Updated: December 10, 2015 8:29:19 am
In disrupting Parliament over the National Herald case, the Congress displays extremely bad form, and worse judgement. The Herald case is in the court and the party must submit to the due process it so loudly swears by.
This means that Congress leaders must respect the court summons and explore the legal avenues to defend themselves. By all accounts, there are serious questions that the Congress needs to answer on the manner in which The National Herald was bailed out and its assets brought under the control of a company promoted by four party leaders, including Sonia and Rahul Gandhi. By attributing motives to the judicial proceedings instead, and stalling Parliament, the Congress embarrasses itself and Jawaharlal Nehru, the founder of The National Herald and a stickler for parliamentary etiquette and political propriety.
The Congress’s apparent strategy — of turning an issue that belongs in a court of law into a political battle to be fought in Parliament — blurs the lines between the parliamentary institution, the party, and the family that rules it. Clearly, much of the party’s anxiety and conspiracy-mongering in the matter has to do with the fact that Sonia and Rahul Gandhi are among the accused. But why should these or other party leaders be exempted from a court appearance if the judge considers it necessary? In fact, in stoking a clamour over the court summons to the Gandhis, the party may be lending substance to the charge that for the party, the Gandhi family has always been, and continues to be, more equal than others. Party leaders, especially Sonia Gandhi, have sought to draw parallels between the post-Emergency legal challenges that Indira Gandhi faced from the Janata government and the Herald case. But the charges that have come to haunt the Congress have to do with the period when it was in power. Its cries of vendetta politics or imputations that it is ranged against the might of state power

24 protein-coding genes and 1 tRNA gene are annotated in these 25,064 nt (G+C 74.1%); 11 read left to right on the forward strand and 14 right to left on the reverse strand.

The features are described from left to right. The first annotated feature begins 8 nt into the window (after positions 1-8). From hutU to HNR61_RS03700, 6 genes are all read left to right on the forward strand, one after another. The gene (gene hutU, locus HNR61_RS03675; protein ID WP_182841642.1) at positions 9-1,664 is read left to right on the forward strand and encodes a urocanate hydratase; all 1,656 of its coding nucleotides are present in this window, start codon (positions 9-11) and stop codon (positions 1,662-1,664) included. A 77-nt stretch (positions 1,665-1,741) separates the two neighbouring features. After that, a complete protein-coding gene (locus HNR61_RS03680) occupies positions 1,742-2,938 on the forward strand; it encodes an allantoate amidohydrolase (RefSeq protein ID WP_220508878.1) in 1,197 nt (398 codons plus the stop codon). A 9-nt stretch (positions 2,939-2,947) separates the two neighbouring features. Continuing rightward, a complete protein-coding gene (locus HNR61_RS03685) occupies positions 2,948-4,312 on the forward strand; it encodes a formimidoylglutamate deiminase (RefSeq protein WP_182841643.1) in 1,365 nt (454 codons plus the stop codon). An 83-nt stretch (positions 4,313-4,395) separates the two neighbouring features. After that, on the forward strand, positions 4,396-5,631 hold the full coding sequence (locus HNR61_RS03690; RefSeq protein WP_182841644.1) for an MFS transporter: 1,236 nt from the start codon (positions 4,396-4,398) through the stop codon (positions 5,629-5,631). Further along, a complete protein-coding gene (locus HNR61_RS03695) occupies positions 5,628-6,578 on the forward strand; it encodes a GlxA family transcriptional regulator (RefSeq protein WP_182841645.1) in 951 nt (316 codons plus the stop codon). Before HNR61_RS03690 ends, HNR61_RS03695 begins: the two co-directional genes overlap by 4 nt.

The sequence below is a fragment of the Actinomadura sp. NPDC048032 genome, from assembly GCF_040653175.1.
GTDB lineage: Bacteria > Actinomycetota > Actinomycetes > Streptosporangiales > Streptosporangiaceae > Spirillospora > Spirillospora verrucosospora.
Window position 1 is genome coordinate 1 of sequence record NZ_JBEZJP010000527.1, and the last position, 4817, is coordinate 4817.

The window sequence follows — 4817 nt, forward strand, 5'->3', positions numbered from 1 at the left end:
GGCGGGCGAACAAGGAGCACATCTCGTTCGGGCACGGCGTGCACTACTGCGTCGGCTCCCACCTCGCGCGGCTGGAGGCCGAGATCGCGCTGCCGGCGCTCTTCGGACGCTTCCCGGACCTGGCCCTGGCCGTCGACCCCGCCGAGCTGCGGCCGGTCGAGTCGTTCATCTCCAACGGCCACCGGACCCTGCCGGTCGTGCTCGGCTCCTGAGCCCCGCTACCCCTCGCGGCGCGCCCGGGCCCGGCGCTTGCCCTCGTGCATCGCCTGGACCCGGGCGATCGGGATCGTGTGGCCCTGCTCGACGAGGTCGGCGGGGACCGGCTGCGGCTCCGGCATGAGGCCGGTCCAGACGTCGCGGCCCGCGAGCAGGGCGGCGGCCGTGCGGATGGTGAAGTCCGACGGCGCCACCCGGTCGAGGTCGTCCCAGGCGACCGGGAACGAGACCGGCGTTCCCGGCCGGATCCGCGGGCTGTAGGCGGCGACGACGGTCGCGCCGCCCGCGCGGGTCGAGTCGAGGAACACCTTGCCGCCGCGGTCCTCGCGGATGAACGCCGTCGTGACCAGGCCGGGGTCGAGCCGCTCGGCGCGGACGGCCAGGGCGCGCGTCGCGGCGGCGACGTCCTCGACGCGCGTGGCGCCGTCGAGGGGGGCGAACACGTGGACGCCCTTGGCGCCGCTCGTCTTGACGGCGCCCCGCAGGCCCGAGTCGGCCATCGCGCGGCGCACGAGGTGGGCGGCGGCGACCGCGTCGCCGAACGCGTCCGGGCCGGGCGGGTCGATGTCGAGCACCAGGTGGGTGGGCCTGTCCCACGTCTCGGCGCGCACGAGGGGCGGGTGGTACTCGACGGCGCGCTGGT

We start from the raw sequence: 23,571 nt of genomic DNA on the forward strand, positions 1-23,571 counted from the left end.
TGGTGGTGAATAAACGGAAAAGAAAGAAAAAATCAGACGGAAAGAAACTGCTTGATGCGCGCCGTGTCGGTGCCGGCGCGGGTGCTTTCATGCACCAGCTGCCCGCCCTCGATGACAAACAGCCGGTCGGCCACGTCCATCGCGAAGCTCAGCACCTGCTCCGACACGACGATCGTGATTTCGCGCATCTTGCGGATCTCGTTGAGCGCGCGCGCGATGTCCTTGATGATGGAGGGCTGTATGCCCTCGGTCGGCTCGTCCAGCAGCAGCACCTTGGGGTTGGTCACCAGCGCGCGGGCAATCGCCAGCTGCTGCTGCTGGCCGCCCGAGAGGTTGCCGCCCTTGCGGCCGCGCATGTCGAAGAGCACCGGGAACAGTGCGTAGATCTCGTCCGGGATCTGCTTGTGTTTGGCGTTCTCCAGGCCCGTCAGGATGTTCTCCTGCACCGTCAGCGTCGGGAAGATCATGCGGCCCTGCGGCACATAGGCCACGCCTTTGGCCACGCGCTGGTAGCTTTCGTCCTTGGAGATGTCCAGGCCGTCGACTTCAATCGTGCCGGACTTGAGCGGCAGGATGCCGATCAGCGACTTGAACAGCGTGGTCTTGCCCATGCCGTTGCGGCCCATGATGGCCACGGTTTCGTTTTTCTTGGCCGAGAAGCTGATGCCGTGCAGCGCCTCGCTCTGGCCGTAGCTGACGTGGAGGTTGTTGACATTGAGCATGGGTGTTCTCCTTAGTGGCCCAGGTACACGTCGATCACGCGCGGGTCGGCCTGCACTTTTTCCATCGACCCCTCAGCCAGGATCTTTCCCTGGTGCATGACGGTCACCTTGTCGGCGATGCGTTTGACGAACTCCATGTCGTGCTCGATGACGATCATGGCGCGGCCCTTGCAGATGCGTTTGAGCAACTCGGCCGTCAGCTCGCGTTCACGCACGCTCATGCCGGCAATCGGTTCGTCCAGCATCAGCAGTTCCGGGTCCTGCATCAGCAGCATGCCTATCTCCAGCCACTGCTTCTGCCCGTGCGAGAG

now seem diversionary.
Admittedly, the Herald case can potentially take the sheen off what its supporters have read as an upturn of sorts in Congress fortunes — the party found itself on the winning side in Bihar and it also has the power to withhold its cooperation on the crucial GST bill from the government. Yet, the Congress may be scoring a self-goal in turning a civil dispute into an existential political battle and thereby turning the spotlight more fully on what can be seen as the questionable management of the family heirlooms. The party needs to urgently rethink the wisdom of its strategy.
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